Assignment #1 Preparation: Java Swing and Test Driven Development

In this tutorial we’re going to continue writing the Student Manager system, a tool with observable parallels to the first assignment, using TDD to develop its presentation layer.

The purpose of this tutorial is to clearly demonstrate that just because you’re using a ready-to-use framework like swing, it does not mean you can’t test first.

I feel obliged to cite the book ‘Unit Testing in Java’ by Johannes Link as being very influential in this tutorial.

The Domain Layer

This tutorial assumes you’ve followed the prior tutorial, and have a Domain Layer (and tests to go along with it) as follows:

Class diagram

The Presentation Layer: Java Swing

Now you need a Java swing UI to allow the end user to interface with the Student Manager. Since we’re following TDD, that means we start by writing a test case.

So we’re going to add a class StudentManagerWindow to our class diagram; it will extend class javax.swing.JFrame.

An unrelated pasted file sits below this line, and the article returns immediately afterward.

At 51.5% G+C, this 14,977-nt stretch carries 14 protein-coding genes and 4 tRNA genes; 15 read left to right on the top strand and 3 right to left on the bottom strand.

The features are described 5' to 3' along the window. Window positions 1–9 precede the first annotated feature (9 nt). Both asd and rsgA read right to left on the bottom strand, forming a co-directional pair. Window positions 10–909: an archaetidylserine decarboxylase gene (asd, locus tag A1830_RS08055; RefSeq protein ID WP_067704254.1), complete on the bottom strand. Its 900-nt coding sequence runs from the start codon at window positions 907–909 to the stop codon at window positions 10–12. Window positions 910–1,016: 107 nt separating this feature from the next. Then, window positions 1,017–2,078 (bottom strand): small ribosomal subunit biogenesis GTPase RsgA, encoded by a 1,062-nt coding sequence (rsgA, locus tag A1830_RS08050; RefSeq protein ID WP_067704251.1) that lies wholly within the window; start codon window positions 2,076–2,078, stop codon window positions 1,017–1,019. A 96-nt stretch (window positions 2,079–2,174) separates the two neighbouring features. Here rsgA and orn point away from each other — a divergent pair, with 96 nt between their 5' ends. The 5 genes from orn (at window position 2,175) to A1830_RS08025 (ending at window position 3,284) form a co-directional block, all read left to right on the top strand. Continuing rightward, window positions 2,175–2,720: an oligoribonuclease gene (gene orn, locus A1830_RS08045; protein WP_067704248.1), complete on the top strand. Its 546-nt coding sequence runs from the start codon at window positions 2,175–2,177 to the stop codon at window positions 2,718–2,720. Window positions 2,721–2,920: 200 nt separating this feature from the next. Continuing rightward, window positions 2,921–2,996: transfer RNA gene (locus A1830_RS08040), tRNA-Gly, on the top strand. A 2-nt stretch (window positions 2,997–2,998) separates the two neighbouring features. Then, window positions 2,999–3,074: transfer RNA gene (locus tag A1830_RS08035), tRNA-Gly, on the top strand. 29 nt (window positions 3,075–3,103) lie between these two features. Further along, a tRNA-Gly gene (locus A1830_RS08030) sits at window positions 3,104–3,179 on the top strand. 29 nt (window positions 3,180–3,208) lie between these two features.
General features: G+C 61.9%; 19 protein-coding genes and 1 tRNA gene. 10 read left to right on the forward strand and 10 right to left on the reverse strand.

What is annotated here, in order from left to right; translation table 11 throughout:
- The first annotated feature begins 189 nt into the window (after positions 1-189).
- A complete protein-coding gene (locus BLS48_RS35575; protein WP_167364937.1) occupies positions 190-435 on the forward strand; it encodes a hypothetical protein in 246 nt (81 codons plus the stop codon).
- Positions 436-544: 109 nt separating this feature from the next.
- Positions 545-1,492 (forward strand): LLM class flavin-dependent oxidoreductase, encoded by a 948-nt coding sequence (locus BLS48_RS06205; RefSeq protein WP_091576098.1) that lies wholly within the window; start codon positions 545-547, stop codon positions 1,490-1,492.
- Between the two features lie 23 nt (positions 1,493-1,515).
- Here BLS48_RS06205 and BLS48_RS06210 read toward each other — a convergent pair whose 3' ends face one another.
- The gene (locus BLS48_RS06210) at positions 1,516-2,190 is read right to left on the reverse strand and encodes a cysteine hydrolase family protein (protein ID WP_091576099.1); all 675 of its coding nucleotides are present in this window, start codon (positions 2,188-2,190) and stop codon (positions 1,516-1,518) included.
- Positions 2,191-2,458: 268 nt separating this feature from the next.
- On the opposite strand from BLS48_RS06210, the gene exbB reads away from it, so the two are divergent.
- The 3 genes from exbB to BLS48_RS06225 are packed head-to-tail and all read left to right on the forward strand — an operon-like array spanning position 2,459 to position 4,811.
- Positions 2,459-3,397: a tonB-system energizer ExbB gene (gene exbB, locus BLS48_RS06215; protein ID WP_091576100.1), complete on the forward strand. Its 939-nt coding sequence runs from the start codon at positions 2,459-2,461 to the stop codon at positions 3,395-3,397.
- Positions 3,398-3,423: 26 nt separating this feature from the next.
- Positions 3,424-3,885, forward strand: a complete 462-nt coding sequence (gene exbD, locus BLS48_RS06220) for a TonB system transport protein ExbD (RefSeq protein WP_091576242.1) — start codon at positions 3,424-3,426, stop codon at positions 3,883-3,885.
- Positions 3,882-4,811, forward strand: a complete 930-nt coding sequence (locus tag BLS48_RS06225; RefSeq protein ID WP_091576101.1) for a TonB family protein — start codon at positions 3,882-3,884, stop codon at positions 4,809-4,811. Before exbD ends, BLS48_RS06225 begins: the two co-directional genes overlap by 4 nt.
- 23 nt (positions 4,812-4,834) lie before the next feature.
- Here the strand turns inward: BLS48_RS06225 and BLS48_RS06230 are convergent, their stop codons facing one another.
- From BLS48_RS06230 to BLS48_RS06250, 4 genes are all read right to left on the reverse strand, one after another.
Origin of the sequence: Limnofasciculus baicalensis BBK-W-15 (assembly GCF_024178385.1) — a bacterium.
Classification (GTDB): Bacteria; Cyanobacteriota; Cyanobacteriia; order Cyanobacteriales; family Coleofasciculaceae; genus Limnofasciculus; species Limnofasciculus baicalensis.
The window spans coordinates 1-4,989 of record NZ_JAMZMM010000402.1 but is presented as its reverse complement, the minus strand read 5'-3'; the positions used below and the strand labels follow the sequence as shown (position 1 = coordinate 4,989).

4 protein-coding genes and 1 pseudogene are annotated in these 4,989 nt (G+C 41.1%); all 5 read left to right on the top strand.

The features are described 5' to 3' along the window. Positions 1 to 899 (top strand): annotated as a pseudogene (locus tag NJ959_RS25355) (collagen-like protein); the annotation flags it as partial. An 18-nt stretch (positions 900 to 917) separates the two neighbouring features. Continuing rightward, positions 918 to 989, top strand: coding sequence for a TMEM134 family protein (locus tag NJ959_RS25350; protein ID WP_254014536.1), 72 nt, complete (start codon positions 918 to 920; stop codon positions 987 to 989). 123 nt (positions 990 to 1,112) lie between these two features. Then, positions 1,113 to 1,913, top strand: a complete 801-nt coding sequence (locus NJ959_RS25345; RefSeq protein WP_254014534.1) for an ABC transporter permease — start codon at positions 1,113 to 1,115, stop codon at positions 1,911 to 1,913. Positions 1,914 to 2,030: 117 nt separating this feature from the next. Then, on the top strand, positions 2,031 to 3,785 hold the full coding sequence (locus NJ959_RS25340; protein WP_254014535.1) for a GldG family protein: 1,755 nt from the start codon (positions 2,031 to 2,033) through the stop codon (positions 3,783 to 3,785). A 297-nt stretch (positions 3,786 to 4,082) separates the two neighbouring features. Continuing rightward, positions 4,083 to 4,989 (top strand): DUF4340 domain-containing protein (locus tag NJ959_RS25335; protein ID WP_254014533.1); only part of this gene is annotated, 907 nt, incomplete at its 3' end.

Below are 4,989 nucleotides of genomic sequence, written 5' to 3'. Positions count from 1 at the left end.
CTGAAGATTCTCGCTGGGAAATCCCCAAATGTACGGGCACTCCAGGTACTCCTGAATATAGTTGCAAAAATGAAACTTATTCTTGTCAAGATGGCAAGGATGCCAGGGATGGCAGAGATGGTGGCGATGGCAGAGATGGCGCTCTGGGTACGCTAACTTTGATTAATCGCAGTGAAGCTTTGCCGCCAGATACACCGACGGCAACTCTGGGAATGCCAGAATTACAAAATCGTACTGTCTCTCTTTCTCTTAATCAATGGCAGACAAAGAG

From this point in the "assignment 1 preparation" tutorials, I’m not going to update the Class Diagram; I’m going to focus on how to test swing classes, and how to write swing applications using TDD.

Implementation

Write a Test

So how do you write tests for a JFrame?

JUnit: setUp and tearDown

Writing tests for GUIs is more challenging, so before we continue you’ll need to be familiar with JUnit’s setUp and tearDown methods. If you a Test Case implements these methods, they will be called between every test method. For example, running the following as a JUnit test:

public class Blarg extends TestCase {
	
	public void setUp() {
		System.out.println("SETUP");
	}
	
	public void testA() {
		System.out.println("testA");
	}
	
	public void testB() {
		System.out.println("testB");
	}
	
	public void tearDown() {
		System.out.println("TEARDOWN");
	}
}

Yields the following output:

SETUP
testA
TEARDOWN
SETUP
testB
TEARDOWN

This allows us to write less code in each test method, and reduces the likelihood we’ll make a mistake when writing new test methods.

A Basic JFrame TestCase

Now, using setUp and tearDown, you are ready to write your first Java swing test:

package studentmanager.tests;
	
import studentmanager.presentation.StudentManagerWindow;
import junit.framework.TestCase;
	
public class TestStudentManagerWindow extends TestCase {
	
	StudentManagerWindow window;
	
	public void setUp() {
		window = new StudentManagerWindow();
		window.setVisible(true);
	}
	
	public void tearDown() {
		window.dispose();
	}
	
	public void testIsShowing() {
		assertTrue(window.isShowing());
	}
	
}

Write Implementation